Friday, 6 February 2009

The Mystique of Purity

Back to the sense of roundabout symbolism. What is that powerful draw, that essence that is sought in the perfection of design? Has Poggioli at last provided a clue....

“… this does not mean that the iconoclastic attitude can always be reduced to a vulgar gesture of protest or a brutal act of vandalism. Its more profound root is sometimes the quasi-religious aspiration toward and absolute emotional and mental freedom, the desire to reacquire an ingenuousness and innocence of vision which modern man seems forever to have lost, the anxious will to discover the eternal laws of ideal or perfect form. There is no doubt that it was an aspiration or will of this type which led Picabia to display, as if it were a painting, an empty frame, hung in mid-air; this let Kandinsky’s famous revelation, when he became convinced that his true work of art, creative and not imitative, was what had appeared for the first time to his eyes when he beheld one of his own traditional canvases put, by chance, back to. Such examples demonstrate that iconoclasm can come to be seen as the negative moment of a tendency elsewhere discussed as the mystique of purity.”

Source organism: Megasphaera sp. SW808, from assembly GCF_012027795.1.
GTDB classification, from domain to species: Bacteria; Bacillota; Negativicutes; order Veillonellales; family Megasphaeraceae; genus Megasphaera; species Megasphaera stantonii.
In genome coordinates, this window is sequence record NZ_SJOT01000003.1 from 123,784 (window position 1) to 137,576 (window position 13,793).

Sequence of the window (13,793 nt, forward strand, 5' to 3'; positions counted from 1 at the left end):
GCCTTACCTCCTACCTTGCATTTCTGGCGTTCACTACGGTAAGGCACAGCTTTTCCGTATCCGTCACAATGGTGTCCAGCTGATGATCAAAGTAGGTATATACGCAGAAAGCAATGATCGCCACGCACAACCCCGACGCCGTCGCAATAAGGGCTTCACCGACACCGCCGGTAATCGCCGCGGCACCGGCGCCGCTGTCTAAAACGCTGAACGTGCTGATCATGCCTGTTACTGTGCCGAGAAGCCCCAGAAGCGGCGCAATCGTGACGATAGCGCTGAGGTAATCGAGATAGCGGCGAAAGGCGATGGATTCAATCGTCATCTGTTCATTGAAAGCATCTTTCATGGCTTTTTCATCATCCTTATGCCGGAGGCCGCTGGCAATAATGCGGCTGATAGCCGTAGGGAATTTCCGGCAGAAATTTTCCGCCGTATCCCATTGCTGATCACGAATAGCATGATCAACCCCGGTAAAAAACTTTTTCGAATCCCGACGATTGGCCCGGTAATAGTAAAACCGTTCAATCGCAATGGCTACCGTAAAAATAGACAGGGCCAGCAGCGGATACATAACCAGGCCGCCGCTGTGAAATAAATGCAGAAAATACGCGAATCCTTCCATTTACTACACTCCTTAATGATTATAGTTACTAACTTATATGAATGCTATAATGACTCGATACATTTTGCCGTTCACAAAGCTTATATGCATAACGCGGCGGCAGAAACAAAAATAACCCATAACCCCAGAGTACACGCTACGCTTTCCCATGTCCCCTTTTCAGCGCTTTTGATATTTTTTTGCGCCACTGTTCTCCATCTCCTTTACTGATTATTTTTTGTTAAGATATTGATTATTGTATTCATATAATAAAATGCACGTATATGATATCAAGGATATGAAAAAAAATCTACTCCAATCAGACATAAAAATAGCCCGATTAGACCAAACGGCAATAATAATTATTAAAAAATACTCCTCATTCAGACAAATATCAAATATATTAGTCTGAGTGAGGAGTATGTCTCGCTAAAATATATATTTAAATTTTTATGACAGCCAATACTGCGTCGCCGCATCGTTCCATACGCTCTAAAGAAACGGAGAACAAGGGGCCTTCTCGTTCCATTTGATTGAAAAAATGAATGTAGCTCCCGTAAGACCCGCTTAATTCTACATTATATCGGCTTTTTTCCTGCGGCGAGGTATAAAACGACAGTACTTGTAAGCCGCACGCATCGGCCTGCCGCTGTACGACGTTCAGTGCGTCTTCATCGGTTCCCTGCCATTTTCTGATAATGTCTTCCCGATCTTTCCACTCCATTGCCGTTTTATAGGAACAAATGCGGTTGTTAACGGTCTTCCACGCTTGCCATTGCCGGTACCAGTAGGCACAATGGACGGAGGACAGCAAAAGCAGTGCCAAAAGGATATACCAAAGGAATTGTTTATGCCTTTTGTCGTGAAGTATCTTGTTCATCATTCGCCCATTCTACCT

The Theory of the Avant-garde
Renato Poggioli (1962) pp 181

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